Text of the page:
I’ve flown fast movers to canvas-covered Cubs and Champs. It’s far easier for the experienced eye to see a/c moving against the background terrain and sky in real life than it is in BoX. Nuggets see very little but with experience you see other a/c everywhere. With the Mark 1 eyeball (unlike VR) you catch movement better with your peripheral vision rather than in the center of the visual acuity in the middle of the retina. You constantly scan in pie-shaped sections, stopping at 1, 2, 3 o’clock, etc., rather than sweeping in smooth, uninterrupted fashion.

    I find aircraft unrealistically hard to pick up with VR and wish there were improvement. Flat screens are better but I won’t fly without VR for the immersion.

    Liked by 2 people

  4. Stephen Parker says:

    Thanks for notifying us of the two polls. Both are relevant to every flight and both are of keen interest to us all. I’d have missed these were it not for you. Great blog, check your posts every day.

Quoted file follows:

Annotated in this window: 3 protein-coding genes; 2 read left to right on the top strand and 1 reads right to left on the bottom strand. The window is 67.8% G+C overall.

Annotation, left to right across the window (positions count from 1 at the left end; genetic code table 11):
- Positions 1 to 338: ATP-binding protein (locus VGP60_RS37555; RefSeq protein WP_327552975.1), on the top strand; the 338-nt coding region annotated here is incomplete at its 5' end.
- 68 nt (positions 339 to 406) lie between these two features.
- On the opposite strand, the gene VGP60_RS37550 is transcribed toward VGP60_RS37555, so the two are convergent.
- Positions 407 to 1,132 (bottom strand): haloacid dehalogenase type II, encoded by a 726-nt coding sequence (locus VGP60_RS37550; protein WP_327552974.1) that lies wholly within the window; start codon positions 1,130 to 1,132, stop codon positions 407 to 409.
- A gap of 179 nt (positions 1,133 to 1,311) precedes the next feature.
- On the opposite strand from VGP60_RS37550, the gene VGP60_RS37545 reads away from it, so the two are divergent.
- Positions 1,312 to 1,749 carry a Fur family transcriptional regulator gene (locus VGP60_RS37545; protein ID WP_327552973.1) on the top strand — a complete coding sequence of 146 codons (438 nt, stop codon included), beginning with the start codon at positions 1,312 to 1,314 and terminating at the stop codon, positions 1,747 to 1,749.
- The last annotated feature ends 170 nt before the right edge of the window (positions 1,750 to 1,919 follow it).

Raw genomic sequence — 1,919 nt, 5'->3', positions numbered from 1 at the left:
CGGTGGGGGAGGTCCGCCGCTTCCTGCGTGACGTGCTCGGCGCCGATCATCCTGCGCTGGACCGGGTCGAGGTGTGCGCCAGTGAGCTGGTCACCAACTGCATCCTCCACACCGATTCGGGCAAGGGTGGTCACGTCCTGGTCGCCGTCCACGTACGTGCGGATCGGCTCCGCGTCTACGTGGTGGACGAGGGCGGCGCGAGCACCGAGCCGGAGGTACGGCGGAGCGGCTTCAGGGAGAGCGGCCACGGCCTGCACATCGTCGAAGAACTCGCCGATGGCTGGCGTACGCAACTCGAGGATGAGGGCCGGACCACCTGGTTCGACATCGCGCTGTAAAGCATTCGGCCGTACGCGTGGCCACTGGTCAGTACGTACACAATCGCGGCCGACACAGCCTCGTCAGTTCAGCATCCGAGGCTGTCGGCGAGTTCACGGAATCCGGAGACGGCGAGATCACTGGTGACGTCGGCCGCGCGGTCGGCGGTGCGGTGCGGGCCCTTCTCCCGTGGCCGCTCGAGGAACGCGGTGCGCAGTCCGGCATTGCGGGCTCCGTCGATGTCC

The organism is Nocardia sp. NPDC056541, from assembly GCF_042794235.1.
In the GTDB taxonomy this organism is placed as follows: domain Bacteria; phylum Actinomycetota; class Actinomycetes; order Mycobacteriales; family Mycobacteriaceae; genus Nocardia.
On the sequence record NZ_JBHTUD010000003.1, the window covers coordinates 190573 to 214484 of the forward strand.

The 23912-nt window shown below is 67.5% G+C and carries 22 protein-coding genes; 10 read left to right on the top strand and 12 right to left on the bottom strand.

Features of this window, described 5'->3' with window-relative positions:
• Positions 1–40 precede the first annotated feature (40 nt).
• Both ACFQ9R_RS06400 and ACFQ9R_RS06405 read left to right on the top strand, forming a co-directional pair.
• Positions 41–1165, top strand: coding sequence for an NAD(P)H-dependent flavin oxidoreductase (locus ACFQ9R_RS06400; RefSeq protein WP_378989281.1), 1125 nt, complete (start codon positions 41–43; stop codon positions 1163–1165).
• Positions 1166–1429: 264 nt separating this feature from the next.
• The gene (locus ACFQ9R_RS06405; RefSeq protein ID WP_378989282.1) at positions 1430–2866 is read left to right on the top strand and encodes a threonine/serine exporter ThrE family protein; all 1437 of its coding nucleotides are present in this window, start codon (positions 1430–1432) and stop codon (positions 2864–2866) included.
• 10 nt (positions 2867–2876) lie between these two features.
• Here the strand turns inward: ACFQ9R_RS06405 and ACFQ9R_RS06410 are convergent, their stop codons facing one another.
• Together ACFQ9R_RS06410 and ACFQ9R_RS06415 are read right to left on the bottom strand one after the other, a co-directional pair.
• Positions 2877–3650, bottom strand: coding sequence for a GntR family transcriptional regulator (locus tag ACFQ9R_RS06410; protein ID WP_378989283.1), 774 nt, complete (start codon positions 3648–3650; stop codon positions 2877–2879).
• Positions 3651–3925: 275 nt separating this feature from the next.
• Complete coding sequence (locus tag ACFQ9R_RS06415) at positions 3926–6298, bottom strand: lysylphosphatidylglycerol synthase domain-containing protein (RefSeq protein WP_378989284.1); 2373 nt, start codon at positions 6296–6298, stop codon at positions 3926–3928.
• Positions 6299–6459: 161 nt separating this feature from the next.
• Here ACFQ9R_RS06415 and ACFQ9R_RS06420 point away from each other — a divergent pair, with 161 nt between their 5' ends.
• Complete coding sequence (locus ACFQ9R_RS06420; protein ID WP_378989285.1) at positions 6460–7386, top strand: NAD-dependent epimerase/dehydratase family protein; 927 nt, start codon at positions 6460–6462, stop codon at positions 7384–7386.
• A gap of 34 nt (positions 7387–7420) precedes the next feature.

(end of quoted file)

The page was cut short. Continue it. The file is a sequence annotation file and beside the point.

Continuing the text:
Liked by 1 person

    1. ShamrockOneFive says:

      Hey Stephen! Thanks for your comments on this and sharing your experience on both of these subjects.

      Appreciate the kind words on the blog too! Glad to be of service.

      Like

  5. Blue 5 says:

    I agree with Stephen about the g effect (though I have never flown anything faster than a Tucano). I am not sure how fast grey should go to tunnel then to black – I will leave that to pilots like himself. The thing that does irritate me is the use of manoeuvres that in real life would not be used – hence the plus / minus pitch that tends to be used.

    My view on spotting is the issue between movement (a contact) and wider movement (the landscape through VR). At present there is simply not enough differentiation that captures the automatic focus our eyes / brains have when we detect something.

    But I do disagree: this is not a ‘great’ blog – it is the ONLY blog for anyone who loves sims!

    Liked by 1 person

    1. ShamrockOneFive says:

      Thank you as always Blue 5 for your thoughts and kind words! It’s great to have regular and thoughtful commenters!

      Like

      1. Blue 5 says:

        Hell – you put in the effort. I think – I hope – that most of the Il-2 and DCS forum readers check your site. For my money it is indispensable as a resource.

        Though your optimism is irritatingly infectious.

        Liked by 1 person